Have you played this game?You can rate this game, record that you've played it, or put it on your wish list after you log in.
Playlists and Wishlists
RSS FeedsNew member reviews
Updates to external links
All updates to this page
About the Story
Laugh, Cry, Troubleshoot
Fix Your Mother's Printer is a "family sim" visual novel where what you say changes the story and your relationship with your mom.
It's Sunday afternoon and your mother is calling you on Swoon, the video conferencing app specifically for moms. She's having a tech emergency and you're the only one who can help! Will you be the golden child and fix her out-of-pocket printer? Make fun of her and watch her fume? What kind of adult child do you want to be? Remember, it's not just a printer. It's an emotional journey.
20th Place - 29th Annual Interactive Fiction Competition (2023)
|Average Rating: |
Number of Reviews: 3
Write a review
This is a Twine (edit: Ink) game about, well, fixing your motherís printer. It features some neat UI by Josh Grams in addition to the main story content by Geoffrey Golden.
Itís basically a long troubleshooting call with your mother, trying to fix the printer. In the meantime, she discusses your life and hers.
Mechanically, I felt like I had a lot of options. I could be nice or mean or sad, I could attempt to solve the printer puzzle in various ways, I could bring up topics, etc.
Storywise, the writing was tight, and the characters realistic. But I didnít connect emotionally much with it. Iíve had fights with my parents before, but Iíve never really doubted their love and care for me, it was always arguments about how that was expressed. Iím not really used to this situation where youíre on speaking terms but thereís constant barbs and negative comments and defensiveness. Even the way my parents were with their parents, there was some negativity and unhappiness (one of my grandfathers was physically abusive), but they just left him alone and were polite when interaction was needed.
So I think that this story would ring true emotionally a lot more to me if I had had a different set of experiences.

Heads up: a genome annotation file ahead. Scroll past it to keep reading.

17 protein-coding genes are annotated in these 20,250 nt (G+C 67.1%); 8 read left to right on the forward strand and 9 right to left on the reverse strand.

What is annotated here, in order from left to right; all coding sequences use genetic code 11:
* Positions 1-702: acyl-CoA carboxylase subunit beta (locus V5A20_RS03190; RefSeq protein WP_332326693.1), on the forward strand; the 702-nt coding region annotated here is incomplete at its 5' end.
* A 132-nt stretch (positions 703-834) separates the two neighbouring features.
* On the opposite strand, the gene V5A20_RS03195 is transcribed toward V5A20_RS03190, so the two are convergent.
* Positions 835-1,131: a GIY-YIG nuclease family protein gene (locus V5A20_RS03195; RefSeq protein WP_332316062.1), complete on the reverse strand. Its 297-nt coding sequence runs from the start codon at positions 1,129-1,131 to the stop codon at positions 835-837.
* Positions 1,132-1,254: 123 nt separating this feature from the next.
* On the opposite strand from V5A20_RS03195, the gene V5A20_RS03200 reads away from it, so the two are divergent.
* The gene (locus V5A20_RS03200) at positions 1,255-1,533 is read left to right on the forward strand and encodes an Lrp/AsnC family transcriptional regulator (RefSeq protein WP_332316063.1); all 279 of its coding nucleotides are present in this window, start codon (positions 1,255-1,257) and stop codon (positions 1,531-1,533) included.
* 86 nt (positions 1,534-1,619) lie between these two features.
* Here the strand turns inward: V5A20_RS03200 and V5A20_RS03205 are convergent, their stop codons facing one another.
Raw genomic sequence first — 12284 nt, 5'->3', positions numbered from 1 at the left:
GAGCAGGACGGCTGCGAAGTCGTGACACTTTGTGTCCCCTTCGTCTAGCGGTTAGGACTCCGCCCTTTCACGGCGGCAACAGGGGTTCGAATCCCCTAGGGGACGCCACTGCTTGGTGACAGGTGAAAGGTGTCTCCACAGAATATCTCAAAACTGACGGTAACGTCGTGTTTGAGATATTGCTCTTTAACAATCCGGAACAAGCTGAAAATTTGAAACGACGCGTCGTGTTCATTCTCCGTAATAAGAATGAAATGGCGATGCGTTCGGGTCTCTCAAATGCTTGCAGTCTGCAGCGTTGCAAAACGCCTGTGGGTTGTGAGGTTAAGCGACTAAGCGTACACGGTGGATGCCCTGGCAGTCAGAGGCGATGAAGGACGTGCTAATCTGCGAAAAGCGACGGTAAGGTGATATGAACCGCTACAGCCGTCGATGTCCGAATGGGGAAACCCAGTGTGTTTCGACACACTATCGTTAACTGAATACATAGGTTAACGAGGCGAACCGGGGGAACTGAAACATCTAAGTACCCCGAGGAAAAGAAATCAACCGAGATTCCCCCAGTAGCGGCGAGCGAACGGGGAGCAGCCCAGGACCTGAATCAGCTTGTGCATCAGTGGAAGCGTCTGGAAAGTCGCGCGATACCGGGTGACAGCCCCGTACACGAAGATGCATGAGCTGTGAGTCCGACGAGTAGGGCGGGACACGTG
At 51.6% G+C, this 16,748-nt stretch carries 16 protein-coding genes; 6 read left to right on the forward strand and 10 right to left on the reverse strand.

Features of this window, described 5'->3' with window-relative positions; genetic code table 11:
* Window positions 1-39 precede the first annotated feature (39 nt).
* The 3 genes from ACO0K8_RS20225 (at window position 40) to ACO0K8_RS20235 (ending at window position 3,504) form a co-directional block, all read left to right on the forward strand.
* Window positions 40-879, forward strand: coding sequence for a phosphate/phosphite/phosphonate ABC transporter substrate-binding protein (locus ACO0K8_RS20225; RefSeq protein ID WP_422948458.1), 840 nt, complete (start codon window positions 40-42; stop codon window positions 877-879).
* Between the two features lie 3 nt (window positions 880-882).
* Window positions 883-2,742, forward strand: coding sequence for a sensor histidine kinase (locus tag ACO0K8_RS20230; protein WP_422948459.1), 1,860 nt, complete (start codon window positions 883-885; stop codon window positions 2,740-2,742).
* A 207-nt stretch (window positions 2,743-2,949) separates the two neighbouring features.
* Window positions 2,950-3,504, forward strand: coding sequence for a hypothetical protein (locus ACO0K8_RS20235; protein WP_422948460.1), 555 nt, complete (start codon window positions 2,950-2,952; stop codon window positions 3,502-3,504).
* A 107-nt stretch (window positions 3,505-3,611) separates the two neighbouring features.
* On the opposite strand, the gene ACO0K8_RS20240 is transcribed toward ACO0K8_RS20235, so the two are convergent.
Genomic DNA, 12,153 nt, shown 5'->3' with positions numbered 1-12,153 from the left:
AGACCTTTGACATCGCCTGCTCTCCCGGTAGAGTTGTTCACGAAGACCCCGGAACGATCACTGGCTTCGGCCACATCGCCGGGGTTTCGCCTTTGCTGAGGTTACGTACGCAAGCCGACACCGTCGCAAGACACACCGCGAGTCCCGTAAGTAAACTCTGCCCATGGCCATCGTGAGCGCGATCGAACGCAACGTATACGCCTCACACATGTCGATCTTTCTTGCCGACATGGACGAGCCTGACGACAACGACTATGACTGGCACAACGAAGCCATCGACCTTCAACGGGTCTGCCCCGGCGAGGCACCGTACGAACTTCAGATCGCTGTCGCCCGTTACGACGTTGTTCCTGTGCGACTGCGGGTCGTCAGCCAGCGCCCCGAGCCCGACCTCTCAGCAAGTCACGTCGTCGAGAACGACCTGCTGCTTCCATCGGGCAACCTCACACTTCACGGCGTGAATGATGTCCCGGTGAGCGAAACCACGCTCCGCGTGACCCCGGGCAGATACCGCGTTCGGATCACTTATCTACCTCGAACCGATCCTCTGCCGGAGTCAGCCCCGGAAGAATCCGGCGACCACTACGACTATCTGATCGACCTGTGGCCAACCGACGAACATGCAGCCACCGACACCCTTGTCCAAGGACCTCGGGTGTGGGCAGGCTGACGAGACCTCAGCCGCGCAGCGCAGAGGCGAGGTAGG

It was very satisfying to get the printer to work. I chose the nice options because it was fun, and because thatís almost exactly what I do when Iím tutoring math; you work through things with people patiently and listen because thatís how people learn, and so often the problem turns out to be just the one little thing you wouldnít even think about.
I donít know. It was interesting, and I think it was high quality. But gave me a lot to think about and made me want to text my grandma!
Fix Your Motherís Printer is a fairly short and linear story, with a visual novel-like interface, where you try to help your mother fixing her printer ahead of an important presentation, through a Zoom-like app. There are multiple points where the game can end: you can go through the whole ordeal and fix the printer, give up before it starts, or annoy your mother and quit half-way through.
Printers are such fickle beings. They always whine and beeps when you don't use them, and refuse to work every time you have an important job for them. And when something goes wrong, they will never tell you what. Is it enough paper? Or enough ink (or the correct one)? Are the cables properly plugged? Is it a computer issue instead? Or [roll dice to select the issue of the day]? It's already a struggle for people who get printers, so when you don't have the magic touch... you just want to throw it at the wall.